The long-standing, intangible appeal of watching movies in the cinema has endured for well over a century. The lights dim, the crowd hushes (hopefully), and the eye is drawn to a screen, projected onto which are narratives that, in their limited timeframe, seem to encapsulate the process of birth, life and death. The quintessential appeal of movies is a mysterious one, hard to pin down and explain.
Also hard to explain is a current fad being sold to us. Namely, that pointy, pointy 3D somehow adds fresh magic to watching a movie. This is complete nonsense -it’s a matter of economics, pure and simple, driving up ticket prices and fooling viewers into thinking they’re seeing some new dimension which adds further immersiveness to the cinema going experience.
Let’s not forget that all films are designed with three dimensions in mind in the first place. They always have been, from the first moment the Lumiere Brothers gave the impression a train was going to come careering out of the screen and into the audience in 1896. There, cinematic space was deployed to magnificent, though tentative effect. At this stage, the whole concept was obviously still in its infancy. Back at the close of the 19th century, cinema was seen as something new as opposed to an art form comprised of various mechanical techniques.
But the argument remains: to suggest that 3D is a revolutionary form of cinema is to put faith in a gimmick that undermines the importance of the moving image. For example, to suggest that the pointing spears and gnashing scorpions seen in last year’s dreadful Clash of the Titans remake were a) more three dimensional than, say, Citizen Kane and b) were more immersive because they poked out of the screen, is fundamentally ludicrous.
Put simply, Titans didn’t gain a new 3D immersiveness because the non-converted version was filmed in three dimensions in the first place. Irrespective of whether the film was good or not (and Titans was far from titanic), it was immersive to begin with. Ever since DOP Gregg Toland developed the revolutionary ‘deep focus’ on Orson Welles’ landmark debut, every filmmaker since has been designing films in 3D. This includes directors like Louis Leterrier. Of course, basic cinematic language had been established long before Toland and Welles set up shop, but it was Citizen Kane that expanded on the rudimentary ideas, Toland developing a method that allowed the foreground, background and middle distance to remain in focus all at once.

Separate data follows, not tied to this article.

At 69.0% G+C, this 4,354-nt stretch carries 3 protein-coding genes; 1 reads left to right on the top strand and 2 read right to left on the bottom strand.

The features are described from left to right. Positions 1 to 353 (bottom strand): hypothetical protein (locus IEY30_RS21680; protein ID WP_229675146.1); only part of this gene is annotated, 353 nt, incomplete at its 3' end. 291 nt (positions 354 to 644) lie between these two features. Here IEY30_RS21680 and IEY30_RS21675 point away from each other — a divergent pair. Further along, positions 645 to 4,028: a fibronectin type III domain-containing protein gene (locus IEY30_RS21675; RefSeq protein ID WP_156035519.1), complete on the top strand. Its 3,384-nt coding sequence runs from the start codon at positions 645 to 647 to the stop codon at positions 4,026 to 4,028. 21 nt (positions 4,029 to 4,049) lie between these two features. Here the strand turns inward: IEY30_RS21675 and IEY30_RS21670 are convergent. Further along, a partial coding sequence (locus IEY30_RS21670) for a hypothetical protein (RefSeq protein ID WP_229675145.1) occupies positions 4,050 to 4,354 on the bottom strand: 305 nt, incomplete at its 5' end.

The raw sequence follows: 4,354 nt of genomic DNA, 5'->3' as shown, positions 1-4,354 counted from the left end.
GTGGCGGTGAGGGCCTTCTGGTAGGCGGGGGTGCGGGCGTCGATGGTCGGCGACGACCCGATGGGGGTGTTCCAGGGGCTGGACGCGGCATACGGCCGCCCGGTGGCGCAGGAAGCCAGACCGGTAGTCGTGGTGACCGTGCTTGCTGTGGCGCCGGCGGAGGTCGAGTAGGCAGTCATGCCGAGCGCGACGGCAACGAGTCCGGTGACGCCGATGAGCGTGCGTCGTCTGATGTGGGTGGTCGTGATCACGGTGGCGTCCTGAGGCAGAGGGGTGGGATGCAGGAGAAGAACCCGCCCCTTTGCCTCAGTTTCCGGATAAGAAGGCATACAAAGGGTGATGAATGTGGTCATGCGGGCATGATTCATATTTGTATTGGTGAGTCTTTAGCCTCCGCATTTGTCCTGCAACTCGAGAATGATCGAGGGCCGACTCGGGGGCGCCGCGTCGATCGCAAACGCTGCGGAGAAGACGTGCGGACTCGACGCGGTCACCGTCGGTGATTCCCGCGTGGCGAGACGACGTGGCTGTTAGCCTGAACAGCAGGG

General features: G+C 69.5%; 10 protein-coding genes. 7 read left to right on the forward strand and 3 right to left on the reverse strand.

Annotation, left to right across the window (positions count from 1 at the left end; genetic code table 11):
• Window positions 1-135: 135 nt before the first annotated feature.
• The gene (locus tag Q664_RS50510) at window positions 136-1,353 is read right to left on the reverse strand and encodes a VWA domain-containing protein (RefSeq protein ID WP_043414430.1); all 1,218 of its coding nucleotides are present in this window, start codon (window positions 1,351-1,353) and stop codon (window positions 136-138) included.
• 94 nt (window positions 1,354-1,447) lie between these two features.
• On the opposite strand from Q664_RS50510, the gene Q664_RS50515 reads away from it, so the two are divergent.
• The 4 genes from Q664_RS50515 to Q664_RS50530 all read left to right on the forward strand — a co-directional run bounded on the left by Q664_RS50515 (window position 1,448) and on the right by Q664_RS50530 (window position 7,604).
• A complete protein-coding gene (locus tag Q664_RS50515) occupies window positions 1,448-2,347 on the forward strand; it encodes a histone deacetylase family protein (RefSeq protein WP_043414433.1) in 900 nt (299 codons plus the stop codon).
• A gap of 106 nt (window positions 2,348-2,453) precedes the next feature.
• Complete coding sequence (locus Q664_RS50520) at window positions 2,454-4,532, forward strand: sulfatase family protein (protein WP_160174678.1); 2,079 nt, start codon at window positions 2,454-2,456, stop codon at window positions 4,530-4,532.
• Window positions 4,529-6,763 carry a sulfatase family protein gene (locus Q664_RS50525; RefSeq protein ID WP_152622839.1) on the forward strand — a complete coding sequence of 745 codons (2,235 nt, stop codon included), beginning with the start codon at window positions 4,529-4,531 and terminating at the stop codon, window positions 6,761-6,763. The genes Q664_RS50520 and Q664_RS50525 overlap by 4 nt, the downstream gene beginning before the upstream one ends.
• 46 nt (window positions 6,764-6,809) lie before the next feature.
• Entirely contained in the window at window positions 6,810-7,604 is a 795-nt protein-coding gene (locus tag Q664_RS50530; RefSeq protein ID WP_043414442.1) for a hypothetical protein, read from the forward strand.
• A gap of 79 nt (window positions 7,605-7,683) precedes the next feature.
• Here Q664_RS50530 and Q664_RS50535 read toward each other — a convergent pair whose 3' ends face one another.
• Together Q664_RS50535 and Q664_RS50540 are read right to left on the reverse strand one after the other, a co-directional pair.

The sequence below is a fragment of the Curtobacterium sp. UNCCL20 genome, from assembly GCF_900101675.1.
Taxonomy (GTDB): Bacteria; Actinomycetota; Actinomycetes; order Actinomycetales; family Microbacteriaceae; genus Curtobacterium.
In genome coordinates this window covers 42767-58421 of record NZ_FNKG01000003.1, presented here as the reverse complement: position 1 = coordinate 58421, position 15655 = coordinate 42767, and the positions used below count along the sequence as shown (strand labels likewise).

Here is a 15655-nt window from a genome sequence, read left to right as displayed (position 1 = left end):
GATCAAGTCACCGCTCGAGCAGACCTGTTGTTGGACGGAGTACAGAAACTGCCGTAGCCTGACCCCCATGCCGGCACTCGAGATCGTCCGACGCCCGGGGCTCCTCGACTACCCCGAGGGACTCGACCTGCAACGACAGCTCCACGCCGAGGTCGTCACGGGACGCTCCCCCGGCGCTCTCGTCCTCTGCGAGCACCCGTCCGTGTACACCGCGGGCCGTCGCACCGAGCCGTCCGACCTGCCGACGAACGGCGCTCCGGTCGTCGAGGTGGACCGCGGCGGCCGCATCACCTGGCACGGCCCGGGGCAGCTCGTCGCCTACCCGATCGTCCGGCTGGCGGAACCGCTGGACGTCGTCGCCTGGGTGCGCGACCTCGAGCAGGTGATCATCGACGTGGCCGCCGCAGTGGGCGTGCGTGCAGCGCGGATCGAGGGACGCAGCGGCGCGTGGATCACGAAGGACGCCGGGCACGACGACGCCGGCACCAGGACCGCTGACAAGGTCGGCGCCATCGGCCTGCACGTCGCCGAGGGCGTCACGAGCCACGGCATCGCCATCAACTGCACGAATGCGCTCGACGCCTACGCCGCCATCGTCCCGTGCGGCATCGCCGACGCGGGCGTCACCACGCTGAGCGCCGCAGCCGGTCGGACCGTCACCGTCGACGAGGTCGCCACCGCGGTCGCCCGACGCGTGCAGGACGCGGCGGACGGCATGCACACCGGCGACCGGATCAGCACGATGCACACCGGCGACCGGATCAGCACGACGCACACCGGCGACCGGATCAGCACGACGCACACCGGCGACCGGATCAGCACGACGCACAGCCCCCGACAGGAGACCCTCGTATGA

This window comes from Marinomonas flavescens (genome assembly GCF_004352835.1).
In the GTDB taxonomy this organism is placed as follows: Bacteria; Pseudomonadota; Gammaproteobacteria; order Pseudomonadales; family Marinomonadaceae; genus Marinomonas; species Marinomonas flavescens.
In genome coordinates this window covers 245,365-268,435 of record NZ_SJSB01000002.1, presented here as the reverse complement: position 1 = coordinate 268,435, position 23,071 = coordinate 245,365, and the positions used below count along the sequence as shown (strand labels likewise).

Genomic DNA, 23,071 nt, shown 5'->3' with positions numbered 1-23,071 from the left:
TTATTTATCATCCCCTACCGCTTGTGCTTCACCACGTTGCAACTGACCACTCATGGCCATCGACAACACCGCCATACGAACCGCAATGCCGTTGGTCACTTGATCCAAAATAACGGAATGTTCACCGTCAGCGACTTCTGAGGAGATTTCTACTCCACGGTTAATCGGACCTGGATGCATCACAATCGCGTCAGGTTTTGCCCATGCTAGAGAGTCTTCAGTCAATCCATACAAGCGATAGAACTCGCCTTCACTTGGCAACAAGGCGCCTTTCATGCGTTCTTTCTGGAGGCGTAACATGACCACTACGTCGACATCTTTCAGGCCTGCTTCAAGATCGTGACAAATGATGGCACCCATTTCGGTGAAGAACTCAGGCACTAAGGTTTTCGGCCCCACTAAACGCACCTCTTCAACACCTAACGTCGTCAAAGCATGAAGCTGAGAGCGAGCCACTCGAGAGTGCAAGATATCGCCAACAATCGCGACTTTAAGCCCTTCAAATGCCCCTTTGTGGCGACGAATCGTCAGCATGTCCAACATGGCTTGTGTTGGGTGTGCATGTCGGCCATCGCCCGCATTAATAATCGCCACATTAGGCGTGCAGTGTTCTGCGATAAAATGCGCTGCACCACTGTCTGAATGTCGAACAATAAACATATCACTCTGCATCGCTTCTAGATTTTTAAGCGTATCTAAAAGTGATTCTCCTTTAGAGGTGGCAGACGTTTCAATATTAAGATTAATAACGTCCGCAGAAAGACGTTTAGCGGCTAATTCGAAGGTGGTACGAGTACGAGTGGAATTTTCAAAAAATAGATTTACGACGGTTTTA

So, this new wave of 3D isn’t revolutionary at all because it fails to add anything new to the concept of cinema. But let’s play devil’s advocate for a moment. While the benefits of 3D are, by and large, non-existent, there are a couple of exceptions. Take Avatar for example, the most noteworthy 3D film to have emerged in recent years.
Regardless of James Cameron’s reportedly draconian directorial style, he is assuredly a technical pioneer, always pushing at the boundaries of cinema, whether it’s the T-1000 reforming itself or the Titanic breaking in half. With Avatar, he famously had to wait the better part of a decade before technology was able to catch up with his vision for the project. Cameron deployed a number of radical devices on the film, including a virtual camera system which allowed him observe the digital counterparts of his leading actors in real time.